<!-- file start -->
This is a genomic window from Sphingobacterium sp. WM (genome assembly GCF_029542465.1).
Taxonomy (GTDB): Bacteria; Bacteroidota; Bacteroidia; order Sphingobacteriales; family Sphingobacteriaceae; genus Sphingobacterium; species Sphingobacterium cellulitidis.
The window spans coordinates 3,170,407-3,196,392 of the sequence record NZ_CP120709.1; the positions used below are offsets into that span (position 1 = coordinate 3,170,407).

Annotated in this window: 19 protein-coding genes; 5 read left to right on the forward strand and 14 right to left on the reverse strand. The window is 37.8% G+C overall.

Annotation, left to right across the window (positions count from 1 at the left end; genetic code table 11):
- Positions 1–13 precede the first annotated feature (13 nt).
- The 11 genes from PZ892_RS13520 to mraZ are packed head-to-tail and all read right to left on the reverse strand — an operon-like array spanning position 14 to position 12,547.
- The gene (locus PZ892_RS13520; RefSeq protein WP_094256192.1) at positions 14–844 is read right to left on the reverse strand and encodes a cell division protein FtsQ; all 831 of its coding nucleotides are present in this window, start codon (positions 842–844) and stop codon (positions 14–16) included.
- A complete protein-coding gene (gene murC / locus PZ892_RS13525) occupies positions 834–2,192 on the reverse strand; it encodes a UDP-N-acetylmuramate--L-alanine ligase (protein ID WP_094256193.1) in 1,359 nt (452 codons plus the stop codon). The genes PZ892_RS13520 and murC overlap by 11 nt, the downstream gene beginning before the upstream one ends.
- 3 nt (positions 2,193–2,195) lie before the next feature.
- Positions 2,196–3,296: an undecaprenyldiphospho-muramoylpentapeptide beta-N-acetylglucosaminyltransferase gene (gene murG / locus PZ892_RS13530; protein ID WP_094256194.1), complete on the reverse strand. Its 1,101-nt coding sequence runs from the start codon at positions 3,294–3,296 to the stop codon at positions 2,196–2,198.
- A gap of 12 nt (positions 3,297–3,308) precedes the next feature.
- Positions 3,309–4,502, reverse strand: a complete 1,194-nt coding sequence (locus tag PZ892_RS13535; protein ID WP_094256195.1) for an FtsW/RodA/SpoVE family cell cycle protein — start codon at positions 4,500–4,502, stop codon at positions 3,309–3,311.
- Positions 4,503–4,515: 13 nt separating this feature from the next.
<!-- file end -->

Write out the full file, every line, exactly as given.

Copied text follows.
This is a genomic window from Sphingobacterium sp. WM (genome assembly GCF_029542465.1).
Taxonomy (GTDB): Bacteria; Bacteroidota; Bacteroidia; order Sphingobacteriales; family Sphingobacteriaceae; genus Sphingobacterium; species Sphingobacterium cellulitidis.
The window spans coordinates 3,170,407-3,196,392 of the sequence record NZ_CP120709.1; the positions used below are offsets into that span (position 1 = coordinate 3,170,407).

Annotated in this window: 19 protein-coding genes; 5 read left to right on the forward strand and 14 right to left on the reverse strand. The window is 37.8% G+C overall.

Annotation, left to right across the window (positions count from 1 at the left end; genetic code table 11):
- Positions 1–13 precede the first annotated feature (13 nt).
- The 11 genes from PZ892_RS13520 to mraZ are packed head-to-tail and all read right to left on the reverse strand — an operon-like array spanning position 14 to position 12,547.
- The gene (locus PZ892_RS13520; RefSeq protein WP_094256192.1) at positions 14–844 is read right to left on the reverse strand and encodes a cell division protein FtsQ; all 831 of its coding nucleotides are present in this window, start codon (positions 842–844) and stop codon (positions 14–16) included.
- A complete protein-coding gene (gene murC / locus PZ892_RS13525) occupies positions 834–2,192 on the reverse strand; it encodes a UDP-N-acetylmuramate--L-alanine ligase (protein ID WP_094256193.1) in 1,359 nt (452 codons plus the stop codon). The genes PZ892_RS13520 and murC overlap by 11 nt, the downstream gene beginning before the upstream one ends.
- 3 nt (positions 2,193–2,195) lie before the next feature.
- Positions 2,196–3,296: an undecaprenyldiphospho-muramoylpentapeptide beta-N-acetylglucosaminyltransferase gene (gene murG / locus PZ892_RS13530; protein ID WP_094256194.1), complete on the reverse strand. Its 1,101-nt coding sequence runs from the start codon at positions 3,294–3,296 to the stop codon at positions 2,196–2,198.
- A gap of 12 nt (positions 3,297–3,308) precedes the next feature.
- Positions 3,309–4,502, reverse strand: a complete 1,194-nt coding sequence (locus tag PZ892_RS13535; protein ID WP_094256195.1) for an FtsW/RodA/SpoVE family cell cycle protein — start codon at positions 4,500–4,502, stop codon at positions 3,309–3,311.
- Positions 4,503–4,515: 13 nt separating this feature from the next.